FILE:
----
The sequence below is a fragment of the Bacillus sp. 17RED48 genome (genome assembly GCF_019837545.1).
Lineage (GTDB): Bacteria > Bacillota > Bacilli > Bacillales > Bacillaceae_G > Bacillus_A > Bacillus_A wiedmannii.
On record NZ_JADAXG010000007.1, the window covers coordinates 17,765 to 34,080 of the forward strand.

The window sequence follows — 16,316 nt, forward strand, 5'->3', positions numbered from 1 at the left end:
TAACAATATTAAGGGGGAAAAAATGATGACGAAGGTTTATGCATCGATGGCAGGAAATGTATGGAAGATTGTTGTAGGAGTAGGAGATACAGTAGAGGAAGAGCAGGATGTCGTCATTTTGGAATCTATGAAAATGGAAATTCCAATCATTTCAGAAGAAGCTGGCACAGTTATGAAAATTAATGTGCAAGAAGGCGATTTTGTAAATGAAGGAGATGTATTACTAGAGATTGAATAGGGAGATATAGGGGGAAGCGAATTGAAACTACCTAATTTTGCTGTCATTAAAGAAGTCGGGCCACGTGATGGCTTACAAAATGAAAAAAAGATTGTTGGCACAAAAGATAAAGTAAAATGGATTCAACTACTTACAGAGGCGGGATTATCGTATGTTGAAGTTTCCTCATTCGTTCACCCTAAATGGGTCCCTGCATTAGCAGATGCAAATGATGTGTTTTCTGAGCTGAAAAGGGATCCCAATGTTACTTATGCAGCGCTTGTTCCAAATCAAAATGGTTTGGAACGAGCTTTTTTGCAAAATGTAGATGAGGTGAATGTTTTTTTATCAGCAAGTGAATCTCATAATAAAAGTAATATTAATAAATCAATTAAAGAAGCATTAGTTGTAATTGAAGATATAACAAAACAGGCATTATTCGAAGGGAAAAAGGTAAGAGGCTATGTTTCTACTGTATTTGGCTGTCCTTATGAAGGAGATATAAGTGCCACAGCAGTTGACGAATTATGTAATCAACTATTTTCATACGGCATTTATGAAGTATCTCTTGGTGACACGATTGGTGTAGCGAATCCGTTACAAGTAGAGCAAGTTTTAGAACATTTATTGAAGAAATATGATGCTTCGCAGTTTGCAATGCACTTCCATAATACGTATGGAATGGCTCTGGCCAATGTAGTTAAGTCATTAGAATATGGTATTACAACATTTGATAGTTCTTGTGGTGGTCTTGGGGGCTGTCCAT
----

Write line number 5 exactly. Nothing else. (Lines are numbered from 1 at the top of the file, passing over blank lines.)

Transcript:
TAACAATATTAAGGGGGAAAAAATGATGACGAAGGTTTATGCATCGATGGCAGGAAATGTATGGAAGATTGTTGTAGGAGTAGGAGATACAGTAGAGGAAGAGCAGGATGTCGTCATTTTGGAATCTATGAAAATGGAAATTCCAATCATTTCAGAAGAAGCTGGCACAGTTATGAAAATTAATGTGCAAGAAGGCGATTTTGTAAATGAAGGAGATGTATTACTAGAGATTGAATAGGGAGATATAGGGGGAAGCGAATTGAAACTACCTAATTTTGCTGTCATTAAAGAAGTCGGGCCACGTGATGGCTTACAAAATGAAAAAAAGATTGTTGGCACAAAAGATAAAGTAAAATGGATTCAACTACTTACAGAGGCGGGATTATCGTATGTTGAAGTTTCCTCATTCGTTCACCCTAAATGGGTCCCTGCATTAGCAGATGCAAATGATGTGTTTTCTGAGCTGAAAAGGGATCCCAATGTTACTTATGCAGCGCTTGTTCCAAATCAAAATGGTTTGGAACGAGCTTTTTTGCAAAATGTAGATGAGGTGAATGTTTTTTTATCAGCAAGTGAATCTCATAATAAAAGTAATATTAATAAATCAATTAAAGAAGCATTAGTTGTAATTGAAGATATAACAAAACAGGCATTATTCGAAGGGAAAAAGGTAAGAGGCTATGTTTCTACTGTATTTGGCTGTCCTTATGAAGGAGATATAAGTGCCACAGCAGTTGACGAATTATGTAATCAACTATTTTCATACGGCATTTATGAAGTATCTCTTGGTGACACGATTGGTGTAGCGAATCCGTTACAAGTAGAGCAAGTTTTAGAACATTTATTGAAGAAATATGATGCTTCGCAGTTTGCAATGCACTTCCATAATACGTATGGAATGGCTCTGGCCAATGTAGTTAAGTCATTAGAATATGGTATTACAACATTTGATAGTTCTTGTGGTGGTCTTGGGGGCTGTCCAT